Maybe they were targeting Stonecutters?
posted by Chrysostom at 8:24 AM on April 9, 2014 [1 favorite]

Chrysostom: "The film boasted a huge cast list of star performers – Daryl Hannah, David Carradine, Michael Madsen and Steve Guttenberg

There is a difference between "people whose name I recognize" and "star."

Well, three out of those four actors were starring players in Kill Bill only a few short years before, so I think that counts for something. All I the same, I think we can agree that the fabled Tarantino career-bump for middle-aged actors certainly isn't what it used to be.
posted by Strange Interlude at 9:13 AM on April 9, 2014 [3 favorites]

This film looks like it could rival a lot of good SOV movies for badness.

And its almost 2-hour running time is a nice mark of brutality. An 80/90 minute terrible film can never reach the heights of one gunning for length. I love the idea that there WASN'T thirty minutes of footage they could cut. It is all very necessary.

Thanks for the link! I'll be watching this one soon.
posted by wyndham at 9:37 AM on April 9, 2014

I like how a herd of llamas are his only visible source of income!
posted by Omnomnom at 2:06 PM on April 9, 2014

So, who's going to set up the 24/7 eternal Livestream of this one?
posted by JHarris at 9:22 PM on April 9, 2014

Am watching it now. Will report back.
posted by JHarris at 2:11 AM on April 10, 2014

Good luck! We're all counting on you!
posted by Mezentian at 3:39 AM on April 10, 2014 [1 favorite]

I think it killed him.
posted by ardgedee at 8:49 AM on April 10, 2014 [1 favorite]

What happened was, it got too late and I had to call it a night. I'm about 25 minutes in, it's paused.
posted by JHarris at 12:27 PM on April 10, 2014

Have made it halfway through --

It's real bad, yeah. The writing is atrocious. No character is capable of opening his mouth without seeming mentally deficient. The story is just a sequence of events that happen one after another, not building anything, no character development, just random occurrences. The dialogue is written like this too; there's a sequence where a dentist flashes back to CG Vietnam (because why not), and his narration is just a string of cliches chained together, like the output of a Markov text generator fed by Rambo movies.

There are many lengthy choreographed, lip-synced musical sequences, except with no choreography, and terrible dancing. Much of the movie so far has been these sequences. They have served no visible narrative purpose, they're just there to pad out the (nearly two hour) running time. For example, the first such sequence has the Jews Brothers (ugh) lip syncing Rawhide to a car radio while driving through Las Vegas, established with long stock footage night shots of that city, but then nothing actually happens that requires Las Vegas. They established it just to throw it away! It's just something Driscoll threw in because he thought it would be cool. Most of the movie can be explained this way -- it's stuff put in without care for narrative economy, all because the director thought it would be cool to put on the screen. This is actually lampshaded by one of O'Toole's narrations, which tries to excuse a particular scene's presence because it contains a naked chick.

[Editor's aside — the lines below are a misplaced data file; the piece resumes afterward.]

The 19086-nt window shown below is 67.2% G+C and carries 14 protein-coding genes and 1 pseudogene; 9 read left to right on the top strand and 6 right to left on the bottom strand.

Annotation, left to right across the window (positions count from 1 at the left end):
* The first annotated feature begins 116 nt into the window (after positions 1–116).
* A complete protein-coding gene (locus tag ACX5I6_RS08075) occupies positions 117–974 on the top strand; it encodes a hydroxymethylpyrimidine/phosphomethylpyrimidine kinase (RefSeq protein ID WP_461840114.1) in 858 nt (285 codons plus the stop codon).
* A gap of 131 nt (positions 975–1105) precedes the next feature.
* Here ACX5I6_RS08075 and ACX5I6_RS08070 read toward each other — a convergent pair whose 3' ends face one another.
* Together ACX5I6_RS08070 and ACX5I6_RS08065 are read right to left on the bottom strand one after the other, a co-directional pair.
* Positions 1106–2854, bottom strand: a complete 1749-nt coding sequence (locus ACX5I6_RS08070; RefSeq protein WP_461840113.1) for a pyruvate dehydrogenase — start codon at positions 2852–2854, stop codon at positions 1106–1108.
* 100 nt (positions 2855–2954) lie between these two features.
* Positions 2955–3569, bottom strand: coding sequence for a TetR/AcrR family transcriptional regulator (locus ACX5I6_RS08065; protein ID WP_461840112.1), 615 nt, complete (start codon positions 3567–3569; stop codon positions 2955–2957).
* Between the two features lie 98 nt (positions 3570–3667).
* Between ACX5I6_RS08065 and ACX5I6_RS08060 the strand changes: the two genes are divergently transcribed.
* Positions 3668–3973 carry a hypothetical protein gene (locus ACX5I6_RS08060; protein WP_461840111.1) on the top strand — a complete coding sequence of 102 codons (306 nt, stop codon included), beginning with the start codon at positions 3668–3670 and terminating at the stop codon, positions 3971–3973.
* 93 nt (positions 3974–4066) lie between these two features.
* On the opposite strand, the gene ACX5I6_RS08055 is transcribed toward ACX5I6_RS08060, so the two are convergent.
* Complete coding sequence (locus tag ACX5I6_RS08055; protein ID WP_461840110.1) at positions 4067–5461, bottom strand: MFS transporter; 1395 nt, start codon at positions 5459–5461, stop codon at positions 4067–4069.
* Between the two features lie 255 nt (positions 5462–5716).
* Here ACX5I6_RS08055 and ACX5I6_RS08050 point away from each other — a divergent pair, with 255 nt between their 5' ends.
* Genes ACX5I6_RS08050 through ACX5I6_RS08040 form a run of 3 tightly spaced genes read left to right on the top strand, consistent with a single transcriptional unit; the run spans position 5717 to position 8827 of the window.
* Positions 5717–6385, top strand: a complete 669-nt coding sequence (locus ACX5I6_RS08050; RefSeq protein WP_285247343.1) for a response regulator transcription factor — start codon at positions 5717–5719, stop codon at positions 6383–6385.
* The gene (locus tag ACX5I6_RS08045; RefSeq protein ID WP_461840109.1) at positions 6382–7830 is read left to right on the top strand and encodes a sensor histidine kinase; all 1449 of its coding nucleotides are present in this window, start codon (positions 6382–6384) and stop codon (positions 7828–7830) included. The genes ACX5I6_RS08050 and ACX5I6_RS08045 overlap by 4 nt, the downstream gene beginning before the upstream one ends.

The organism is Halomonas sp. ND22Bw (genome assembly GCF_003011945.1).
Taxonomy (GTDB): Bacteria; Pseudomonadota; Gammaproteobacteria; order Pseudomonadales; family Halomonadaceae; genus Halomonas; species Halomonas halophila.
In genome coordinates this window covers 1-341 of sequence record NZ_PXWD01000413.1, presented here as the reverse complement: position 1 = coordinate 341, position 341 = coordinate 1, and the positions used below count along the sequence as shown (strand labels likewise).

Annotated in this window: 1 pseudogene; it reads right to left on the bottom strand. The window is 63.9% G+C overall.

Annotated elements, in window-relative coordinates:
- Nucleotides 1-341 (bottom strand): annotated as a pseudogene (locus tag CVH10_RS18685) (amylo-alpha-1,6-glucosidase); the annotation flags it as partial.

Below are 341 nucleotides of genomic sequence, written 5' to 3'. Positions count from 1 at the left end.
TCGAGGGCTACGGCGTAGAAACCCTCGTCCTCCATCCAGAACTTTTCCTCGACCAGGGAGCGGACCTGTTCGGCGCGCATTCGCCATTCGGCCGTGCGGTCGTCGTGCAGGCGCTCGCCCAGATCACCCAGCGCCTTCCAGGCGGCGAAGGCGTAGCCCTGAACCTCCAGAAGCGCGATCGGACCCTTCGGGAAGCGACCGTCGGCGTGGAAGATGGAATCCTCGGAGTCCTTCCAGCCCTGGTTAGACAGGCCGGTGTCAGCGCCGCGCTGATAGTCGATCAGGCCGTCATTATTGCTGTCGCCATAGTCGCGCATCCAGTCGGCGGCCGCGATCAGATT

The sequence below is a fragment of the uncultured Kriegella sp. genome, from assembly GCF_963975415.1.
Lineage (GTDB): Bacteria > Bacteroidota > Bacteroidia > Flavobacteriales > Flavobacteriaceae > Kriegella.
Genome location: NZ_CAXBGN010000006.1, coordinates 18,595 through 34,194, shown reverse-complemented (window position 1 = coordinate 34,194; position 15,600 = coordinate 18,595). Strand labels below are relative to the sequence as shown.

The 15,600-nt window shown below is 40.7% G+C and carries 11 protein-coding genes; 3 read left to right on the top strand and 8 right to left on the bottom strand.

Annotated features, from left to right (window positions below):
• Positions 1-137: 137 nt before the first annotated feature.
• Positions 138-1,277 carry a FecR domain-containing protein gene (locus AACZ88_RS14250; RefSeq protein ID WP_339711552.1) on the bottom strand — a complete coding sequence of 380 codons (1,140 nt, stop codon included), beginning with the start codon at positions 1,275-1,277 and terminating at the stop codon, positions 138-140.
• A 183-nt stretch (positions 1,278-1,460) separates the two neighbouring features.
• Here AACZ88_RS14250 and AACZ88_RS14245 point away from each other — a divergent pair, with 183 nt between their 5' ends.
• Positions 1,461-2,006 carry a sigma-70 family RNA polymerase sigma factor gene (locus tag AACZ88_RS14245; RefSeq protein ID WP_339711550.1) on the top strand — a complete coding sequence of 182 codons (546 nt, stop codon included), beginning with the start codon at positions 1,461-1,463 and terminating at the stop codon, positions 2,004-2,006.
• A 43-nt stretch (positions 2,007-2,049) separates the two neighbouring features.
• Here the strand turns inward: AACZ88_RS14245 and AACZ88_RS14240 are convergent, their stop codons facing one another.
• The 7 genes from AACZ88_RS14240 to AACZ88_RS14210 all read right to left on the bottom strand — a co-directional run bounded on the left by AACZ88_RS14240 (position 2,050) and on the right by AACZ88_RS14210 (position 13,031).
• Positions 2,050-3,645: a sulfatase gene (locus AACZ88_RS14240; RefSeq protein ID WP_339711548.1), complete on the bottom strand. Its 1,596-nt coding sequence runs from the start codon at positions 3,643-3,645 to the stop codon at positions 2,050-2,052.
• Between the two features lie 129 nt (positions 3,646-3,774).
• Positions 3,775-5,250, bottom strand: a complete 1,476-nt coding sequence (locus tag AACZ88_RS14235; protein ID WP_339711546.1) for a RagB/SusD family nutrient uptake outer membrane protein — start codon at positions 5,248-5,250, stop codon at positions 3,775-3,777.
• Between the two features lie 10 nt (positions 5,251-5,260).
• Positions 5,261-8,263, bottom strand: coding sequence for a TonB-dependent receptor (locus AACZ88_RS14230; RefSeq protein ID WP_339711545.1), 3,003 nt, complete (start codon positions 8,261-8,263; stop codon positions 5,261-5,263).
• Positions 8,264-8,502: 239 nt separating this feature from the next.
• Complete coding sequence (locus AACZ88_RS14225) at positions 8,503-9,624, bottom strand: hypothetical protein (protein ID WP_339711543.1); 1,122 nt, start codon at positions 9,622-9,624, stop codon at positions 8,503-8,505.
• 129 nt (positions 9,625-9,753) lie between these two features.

It's obvious watching it that the director has seen more than a few movies, and was determined to pay homage to them whether it makes sense or not. Hence, a farting scene around a campfire is lifted from Blazing Saddles, and a glowing briefcase straight from Pulp Fiction. But it's reference without purpose, and I wouldn't be surprised if Driscoll got the idea to throw those bits in during filming.

There are two different levels of metatextual commentary, one with Peter O'Toole poking in occasionally providing narration, and one of Darryl Hannah reading Poe in a fake desert, with CG intrusions by the demonic head of David Carradine, presumably to add atmosphere. Those desert scenes are fake to an amazing degree, and remind me of video game cutscenes.

It's been tough going, those musical sequences wear down on the soul. Going to need a break before the second half.
posted by JHarris at 3:40 PM on April 10, 2014 [2 favorites]

Finished it. Okay....

So, remember how terrible Birdemic was? How the first half was purposeless, how the birds were just animated GIFs composited into the shot, how the acting was wooden, the story made no sense, the characters were unbelievable, it was filled with continuity errors, and how crazy impossible things, like birds exploding, would happen?

Well, James Nguyen made a sequel, Birdemic 2: The Resurrection. I haven't seen it yet, but while it seems to be about different characters it runs along similar lines, additionally throwing in a zombie attack scene.